I watched the October 19 Presidential debate in both awe and horror. Awe – I truly do not understand Mr. Trumps temerity to lie, interrupt, sniff, sigh, and interject offensive comments (“such a nasty woman”) in lieu of disagreement. The horror came when Mr. Trump asserted that he would not necessarily accept the result of an election he has described as “rigged”. (Actually, in Trump’s world, anything that does not go his way is rigged – debates, primary elections, Emmy Awards). Trailing in the polls, Mr. Trump is playing the same racial games he has played throughout the elections, suggesting that there is massive voter fraud in cities like Philadelphia and Detroit, cities with large Af


The countdown to President Obama’s last one hundred days began on October 13. Already, the President has committed to spending his waning days in office by campaigning for Hillary Clinton, the Democratic nominee for President. Indeed, he has put his legacy on the line, telling Black people at a his last Congressional Black Caucus dinner that he will be personally insulted if folks don’t get out to vote for Hillary. Instead of staking his legacy, however, President Obama might be better advised to improve his legacy by taking bold actions in these last days of his presidency. What might he do to positively affect the African Americans he far too frequently scolds? For one thing, he might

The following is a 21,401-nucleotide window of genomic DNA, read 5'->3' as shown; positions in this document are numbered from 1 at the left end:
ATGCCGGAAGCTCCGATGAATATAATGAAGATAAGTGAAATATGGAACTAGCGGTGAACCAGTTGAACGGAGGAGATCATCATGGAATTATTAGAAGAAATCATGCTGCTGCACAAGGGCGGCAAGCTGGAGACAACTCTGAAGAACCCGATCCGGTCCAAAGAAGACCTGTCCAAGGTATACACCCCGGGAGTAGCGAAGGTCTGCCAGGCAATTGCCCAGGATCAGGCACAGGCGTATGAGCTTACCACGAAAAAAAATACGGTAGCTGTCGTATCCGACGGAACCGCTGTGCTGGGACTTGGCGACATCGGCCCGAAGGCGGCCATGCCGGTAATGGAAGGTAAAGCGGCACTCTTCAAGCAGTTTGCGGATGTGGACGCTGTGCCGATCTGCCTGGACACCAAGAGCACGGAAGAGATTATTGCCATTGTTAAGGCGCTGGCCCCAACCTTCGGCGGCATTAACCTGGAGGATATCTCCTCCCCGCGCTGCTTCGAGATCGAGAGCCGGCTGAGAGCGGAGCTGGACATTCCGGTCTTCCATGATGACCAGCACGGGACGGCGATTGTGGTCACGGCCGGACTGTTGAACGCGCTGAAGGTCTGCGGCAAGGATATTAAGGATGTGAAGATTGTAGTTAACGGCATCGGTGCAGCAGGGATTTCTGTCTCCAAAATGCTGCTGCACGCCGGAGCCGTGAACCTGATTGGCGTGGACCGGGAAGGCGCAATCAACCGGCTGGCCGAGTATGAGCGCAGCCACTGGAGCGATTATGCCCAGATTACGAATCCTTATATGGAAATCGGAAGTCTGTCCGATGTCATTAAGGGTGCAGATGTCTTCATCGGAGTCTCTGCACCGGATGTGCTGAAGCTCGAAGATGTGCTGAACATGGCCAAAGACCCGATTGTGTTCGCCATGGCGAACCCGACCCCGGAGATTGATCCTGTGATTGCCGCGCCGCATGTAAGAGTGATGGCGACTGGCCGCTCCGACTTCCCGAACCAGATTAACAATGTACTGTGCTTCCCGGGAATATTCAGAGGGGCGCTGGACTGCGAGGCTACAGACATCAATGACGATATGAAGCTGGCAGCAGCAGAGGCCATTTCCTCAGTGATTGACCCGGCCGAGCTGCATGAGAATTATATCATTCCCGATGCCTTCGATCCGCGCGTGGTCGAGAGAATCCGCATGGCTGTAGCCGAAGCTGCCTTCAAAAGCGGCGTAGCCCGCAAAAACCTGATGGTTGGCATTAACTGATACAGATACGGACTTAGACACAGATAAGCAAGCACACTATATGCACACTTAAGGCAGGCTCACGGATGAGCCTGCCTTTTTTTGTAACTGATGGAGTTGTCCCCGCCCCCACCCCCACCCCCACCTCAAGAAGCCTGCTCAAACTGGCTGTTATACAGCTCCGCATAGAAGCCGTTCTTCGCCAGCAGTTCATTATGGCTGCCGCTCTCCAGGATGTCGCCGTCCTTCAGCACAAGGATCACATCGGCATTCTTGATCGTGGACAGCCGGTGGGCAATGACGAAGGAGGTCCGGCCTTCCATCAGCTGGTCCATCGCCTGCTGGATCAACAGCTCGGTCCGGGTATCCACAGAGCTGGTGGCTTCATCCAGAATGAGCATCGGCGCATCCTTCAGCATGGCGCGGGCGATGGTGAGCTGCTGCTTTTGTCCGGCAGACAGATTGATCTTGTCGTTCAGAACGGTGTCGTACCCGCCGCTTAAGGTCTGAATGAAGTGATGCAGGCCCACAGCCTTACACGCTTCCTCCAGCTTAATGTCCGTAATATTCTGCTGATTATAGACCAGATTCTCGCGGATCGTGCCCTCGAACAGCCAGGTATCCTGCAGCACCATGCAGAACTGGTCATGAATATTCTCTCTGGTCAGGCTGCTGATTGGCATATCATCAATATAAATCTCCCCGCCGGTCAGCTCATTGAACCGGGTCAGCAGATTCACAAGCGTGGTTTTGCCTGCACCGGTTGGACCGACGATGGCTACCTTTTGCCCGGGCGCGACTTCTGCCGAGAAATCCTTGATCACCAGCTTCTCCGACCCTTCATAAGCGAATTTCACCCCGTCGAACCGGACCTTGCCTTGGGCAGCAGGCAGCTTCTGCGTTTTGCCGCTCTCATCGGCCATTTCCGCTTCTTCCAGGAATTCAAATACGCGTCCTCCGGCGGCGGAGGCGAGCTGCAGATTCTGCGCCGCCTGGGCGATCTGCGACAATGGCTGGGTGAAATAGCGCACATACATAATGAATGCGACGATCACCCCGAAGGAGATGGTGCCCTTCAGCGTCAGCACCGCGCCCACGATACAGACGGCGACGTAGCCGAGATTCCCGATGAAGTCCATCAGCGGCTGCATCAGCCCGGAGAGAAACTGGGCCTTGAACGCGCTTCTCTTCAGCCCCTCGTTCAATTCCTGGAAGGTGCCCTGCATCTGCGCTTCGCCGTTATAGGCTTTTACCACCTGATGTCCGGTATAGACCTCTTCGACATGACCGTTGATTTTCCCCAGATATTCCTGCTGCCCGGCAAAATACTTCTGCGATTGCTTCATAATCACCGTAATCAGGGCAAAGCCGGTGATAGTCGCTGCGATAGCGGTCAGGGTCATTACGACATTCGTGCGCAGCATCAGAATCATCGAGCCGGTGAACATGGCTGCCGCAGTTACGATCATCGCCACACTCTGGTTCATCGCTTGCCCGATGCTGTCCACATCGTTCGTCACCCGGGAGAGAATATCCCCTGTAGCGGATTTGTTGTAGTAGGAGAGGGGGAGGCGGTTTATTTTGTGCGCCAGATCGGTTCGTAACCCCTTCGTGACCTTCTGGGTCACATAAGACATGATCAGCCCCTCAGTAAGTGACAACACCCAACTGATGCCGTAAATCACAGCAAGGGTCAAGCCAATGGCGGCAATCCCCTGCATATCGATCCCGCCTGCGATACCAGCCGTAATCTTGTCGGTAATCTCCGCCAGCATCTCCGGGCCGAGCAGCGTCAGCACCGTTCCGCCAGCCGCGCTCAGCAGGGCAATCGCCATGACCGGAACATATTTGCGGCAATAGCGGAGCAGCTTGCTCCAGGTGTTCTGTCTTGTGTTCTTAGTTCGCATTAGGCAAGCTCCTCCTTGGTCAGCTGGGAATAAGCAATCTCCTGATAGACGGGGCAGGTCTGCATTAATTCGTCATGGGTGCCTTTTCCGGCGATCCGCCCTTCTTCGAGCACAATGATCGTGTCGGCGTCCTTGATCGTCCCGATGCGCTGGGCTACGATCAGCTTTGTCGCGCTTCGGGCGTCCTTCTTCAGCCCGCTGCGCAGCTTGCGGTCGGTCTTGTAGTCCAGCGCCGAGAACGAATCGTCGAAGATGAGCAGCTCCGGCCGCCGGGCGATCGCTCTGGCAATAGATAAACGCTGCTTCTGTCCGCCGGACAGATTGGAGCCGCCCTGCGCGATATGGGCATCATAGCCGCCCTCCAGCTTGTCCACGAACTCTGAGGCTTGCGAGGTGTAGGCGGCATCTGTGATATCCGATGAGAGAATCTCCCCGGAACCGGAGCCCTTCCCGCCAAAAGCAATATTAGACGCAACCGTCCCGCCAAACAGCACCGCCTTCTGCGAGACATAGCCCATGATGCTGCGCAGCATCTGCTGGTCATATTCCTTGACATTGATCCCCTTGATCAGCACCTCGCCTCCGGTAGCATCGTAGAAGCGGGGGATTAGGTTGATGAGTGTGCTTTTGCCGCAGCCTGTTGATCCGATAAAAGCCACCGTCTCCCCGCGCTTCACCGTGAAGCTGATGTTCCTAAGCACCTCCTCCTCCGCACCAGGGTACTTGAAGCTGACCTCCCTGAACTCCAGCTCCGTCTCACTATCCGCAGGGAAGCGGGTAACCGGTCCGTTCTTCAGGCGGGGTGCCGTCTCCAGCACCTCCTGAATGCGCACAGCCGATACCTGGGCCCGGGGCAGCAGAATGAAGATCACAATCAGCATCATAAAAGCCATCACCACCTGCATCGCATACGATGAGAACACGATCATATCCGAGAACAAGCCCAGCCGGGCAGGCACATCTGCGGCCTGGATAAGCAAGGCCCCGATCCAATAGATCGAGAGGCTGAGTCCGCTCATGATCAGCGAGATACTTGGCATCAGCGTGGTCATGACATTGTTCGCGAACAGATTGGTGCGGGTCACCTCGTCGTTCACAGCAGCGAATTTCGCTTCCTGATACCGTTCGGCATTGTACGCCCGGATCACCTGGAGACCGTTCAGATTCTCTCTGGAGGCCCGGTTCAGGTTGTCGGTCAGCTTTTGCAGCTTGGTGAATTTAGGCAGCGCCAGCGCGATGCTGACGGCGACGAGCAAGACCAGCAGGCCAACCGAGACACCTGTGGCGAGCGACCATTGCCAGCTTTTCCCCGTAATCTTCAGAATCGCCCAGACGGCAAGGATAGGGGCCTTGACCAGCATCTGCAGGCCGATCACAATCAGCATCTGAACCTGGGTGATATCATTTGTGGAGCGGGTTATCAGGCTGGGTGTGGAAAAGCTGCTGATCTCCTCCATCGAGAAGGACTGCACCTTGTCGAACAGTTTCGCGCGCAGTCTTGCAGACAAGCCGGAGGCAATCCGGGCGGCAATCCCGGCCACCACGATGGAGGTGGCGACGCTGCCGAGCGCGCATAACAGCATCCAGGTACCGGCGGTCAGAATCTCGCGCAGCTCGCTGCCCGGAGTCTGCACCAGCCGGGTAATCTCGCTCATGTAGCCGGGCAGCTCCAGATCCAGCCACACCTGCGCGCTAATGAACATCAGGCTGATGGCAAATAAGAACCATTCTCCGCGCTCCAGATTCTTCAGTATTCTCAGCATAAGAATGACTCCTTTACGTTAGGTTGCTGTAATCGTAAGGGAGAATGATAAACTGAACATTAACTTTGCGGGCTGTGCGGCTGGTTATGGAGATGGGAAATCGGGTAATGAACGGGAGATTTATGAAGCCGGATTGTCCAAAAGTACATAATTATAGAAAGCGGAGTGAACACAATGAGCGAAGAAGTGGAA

House Majority Leader Paul Ryan (R-WI) is anticipating a Trump win in November. Or, at least, he is preparing for it. He says that if Republicans hold sway in the White House, the House and the Senate, he plans to use budget reconciliation to repeal the American Care Act (also known as Obamacare) and to impose tax cuts on the wealthy. Ryan says he will not even attempt any bipartisanship as he shoves his regressive agenda down the throats of our people. Instead, he says that he can make it work, especially if he has a Trump White House. This is, perhaps, why Republicans who appear to have at least a little bit of good sense are going for the nonsense. They know that Mr. Trump, with his head


There is no question that Hillary Clinton “won” the September 26 Presidential debate. She was knowledgeable, composed, unflappable, and occasionally even funny. Her opponent, who had the temerity to criticize her “stamina”, seemed to lack stamina of his own. By the time the 90-minute debate was over, the rude, sniffling, frequent water-sipping Mr. Trump looked like a candidate for enforced bed rest. Mr. Trump was the loser, but he was not the biggest loser. The biggest losers were the unmentionables, the people who received scant attention, in the debate. There were 43.1 million poor people in the United States in 2015, 13.5 percent of the population. Yet they were barely mentioned. T

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© 2017 by Dr. J. Malveaux